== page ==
“No one is counting” refers to the fact that while colleges collect data from students everyday (picture a thick folder of academic transcripts, financial aid forms, etc) one very important question doesn’t get asked: are you struggling to afford or access food?
What data do we collect from college students, particularly students receiving financial aid? Quite a lot.
Every year, the federal government commissions the National Postsecondary Student Aid Survey, which focuses on how students finance their education. Key findings include the socioeconomic backgrounds of students and what percentages of students take out loans and use grants to pay for school.
This survey is the primary source of information used to determine education policy and financial aid programs like the Pell grant. This is why there are serious, potential policy implications for not including a single question about food insecurity. Last summer, the Wisconsin HOPE Lab and American Council on Education Center for Policy Research and Strategy urged the survey’s Technical Review Panel to add this question.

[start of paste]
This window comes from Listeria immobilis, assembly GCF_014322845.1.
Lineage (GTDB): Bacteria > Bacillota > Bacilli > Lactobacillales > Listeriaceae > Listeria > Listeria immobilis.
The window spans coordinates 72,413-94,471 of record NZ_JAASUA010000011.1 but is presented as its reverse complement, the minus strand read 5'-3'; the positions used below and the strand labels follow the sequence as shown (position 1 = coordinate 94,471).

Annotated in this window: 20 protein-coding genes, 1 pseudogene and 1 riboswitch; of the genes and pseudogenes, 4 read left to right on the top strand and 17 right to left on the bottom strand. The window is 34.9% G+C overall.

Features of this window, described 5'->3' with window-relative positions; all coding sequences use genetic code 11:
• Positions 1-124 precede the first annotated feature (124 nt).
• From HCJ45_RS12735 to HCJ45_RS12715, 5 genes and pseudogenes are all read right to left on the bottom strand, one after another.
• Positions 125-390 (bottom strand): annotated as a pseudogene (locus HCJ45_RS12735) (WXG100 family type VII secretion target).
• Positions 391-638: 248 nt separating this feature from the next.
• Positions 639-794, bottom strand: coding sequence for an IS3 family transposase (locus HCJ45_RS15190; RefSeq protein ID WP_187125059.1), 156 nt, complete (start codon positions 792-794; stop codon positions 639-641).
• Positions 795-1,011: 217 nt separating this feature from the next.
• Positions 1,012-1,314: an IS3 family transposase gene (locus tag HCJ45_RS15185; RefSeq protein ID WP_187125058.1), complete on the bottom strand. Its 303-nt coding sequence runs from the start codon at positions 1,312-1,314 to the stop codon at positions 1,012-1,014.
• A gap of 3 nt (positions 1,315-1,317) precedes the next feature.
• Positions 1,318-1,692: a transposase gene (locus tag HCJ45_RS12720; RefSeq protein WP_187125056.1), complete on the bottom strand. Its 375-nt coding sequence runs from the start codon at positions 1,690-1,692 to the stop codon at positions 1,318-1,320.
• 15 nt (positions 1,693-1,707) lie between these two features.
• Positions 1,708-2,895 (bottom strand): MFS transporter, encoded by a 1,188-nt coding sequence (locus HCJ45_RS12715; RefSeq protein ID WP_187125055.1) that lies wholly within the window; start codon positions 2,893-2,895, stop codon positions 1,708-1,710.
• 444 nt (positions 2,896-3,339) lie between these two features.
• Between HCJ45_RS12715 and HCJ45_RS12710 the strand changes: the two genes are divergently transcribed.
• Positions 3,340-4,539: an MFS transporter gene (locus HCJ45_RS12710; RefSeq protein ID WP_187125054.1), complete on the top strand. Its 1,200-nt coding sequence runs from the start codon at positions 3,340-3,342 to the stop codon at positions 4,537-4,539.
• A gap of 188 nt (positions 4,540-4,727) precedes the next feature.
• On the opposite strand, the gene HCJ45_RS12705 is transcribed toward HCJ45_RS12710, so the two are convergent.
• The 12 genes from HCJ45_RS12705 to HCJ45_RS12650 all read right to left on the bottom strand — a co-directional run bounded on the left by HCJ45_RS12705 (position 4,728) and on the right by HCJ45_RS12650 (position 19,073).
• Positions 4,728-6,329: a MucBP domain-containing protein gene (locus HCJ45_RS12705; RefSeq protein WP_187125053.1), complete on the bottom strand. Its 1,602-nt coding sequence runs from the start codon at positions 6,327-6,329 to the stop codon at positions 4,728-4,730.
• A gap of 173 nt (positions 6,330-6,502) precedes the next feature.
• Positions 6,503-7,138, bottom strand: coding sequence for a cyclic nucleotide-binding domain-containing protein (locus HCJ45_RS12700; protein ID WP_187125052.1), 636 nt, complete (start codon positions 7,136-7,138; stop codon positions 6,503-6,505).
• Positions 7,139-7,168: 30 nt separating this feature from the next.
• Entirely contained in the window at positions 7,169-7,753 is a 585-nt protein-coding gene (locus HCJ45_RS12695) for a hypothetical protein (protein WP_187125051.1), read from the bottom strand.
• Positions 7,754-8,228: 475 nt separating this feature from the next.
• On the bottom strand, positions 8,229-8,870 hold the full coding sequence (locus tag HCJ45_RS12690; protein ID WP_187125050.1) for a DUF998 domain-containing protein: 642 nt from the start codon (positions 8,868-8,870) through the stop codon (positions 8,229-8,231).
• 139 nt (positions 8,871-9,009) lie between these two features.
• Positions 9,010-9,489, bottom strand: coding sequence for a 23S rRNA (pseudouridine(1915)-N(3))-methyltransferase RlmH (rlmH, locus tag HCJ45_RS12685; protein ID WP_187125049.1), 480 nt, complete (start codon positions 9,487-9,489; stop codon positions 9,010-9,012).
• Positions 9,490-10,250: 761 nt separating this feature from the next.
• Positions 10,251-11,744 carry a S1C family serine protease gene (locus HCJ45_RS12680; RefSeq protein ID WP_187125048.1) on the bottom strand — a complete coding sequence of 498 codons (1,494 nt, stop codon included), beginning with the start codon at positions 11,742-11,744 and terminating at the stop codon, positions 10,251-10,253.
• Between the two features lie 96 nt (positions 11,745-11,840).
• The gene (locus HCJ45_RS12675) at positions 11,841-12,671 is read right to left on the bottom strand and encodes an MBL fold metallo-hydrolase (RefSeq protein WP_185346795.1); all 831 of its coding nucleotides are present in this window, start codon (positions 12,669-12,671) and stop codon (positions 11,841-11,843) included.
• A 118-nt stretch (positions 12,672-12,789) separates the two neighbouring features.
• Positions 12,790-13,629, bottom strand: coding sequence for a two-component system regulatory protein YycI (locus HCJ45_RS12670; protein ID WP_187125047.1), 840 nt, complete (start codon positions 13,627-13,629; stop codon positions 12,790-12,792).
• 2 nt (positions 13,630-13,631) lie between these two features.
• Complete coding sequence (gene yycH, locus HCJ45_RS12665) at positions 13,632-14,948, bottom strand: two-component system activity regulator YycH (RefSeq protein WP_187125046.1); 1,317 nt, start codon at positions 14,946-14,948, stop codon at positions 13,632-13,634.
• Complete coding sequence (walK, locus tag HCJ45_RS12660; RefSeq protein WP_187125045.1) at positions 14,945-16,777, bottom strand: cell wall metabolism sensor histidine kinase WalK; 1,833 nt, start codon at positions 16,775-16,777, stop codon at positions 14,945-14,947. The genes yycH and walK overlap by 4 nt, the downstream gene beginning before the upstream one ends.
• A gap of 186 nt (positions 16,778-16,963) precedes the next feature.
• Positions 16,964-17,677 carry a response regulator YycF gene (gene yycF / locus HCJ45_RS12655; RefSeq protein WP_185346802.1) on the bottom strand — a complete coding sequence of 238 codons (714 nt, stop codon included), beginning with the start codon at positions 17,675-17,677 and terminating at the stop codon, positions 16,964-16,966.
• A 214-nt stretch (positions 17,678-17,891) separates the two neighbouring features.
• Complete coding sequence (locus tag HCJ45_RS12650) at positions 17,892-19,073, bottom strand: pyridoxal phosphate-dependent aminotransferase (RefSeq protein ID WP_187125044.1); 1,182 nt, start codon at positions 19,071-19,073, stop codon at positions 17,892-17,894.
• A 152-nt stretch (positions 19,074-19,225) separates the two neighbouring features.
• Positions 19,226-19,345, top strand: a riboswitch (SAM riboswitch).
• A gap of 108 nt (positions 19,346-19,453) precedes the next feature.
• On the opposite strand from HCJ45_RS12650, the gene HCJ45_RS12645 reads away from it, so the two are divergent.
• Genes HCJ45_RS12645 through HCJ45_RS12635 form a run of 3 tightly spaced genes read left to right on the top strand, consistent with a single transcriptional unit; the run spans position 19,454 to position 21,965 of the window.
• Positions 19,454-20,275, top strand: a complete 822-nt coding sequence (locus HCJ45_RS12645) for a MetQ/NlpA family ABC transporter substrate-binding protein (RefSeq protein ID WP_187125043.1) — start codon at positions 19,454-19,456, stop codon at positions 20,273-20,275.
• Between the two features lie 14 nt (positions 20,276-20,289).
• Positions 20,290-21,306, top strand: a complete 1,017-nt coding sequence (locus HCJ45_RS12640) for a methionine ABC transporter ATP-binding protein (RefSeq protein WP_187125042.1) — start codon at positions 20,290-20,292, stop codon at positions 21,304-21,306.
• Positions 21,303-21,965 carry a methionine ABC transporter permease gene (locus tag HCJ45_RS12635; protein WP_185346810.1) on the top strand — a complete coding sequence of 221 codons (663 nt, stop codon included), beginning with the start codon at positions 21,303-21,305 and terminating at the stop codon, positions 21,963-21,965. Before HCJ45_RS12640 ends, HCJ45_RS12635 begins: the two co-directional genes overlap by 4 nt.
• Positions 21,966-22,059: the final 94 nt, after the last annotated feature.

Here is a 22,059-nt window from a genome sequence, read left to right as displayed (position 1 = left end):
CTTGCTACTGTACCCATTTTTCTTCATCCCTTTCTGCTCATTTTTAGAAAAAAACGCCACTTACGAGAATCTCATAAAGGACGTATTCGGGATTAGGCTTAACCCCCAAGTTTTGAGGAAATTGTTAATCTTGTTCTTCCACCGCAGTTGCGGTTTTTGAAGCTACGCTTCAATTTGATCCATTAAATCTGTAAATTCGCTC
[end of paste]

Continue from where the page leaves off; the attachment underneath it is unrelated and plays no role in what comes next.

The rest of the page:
Data collected from this question could change how the public and government understand the needs of today’s college students, and can be used to improve how our country educates and supports the next generation.
This month, 24 CfH leaders from Los Angeles and San Francisco area chapters participated in advocacy workshops about campus hunger. The workshops included discussions about how colleges communicate with students about food assistance resources and a presentation by staff from MAZON: A Jewish Response to Hunger on potential policy responses.
As the semester winds down, CfH leaders are busier than ever. In the past two weeks, CfH leaders at Berkeley, SUNY Binghamton, and Occidental College completed three campus interviews and CfH at USC and UCLA pledged to support the Campus Hunger Project.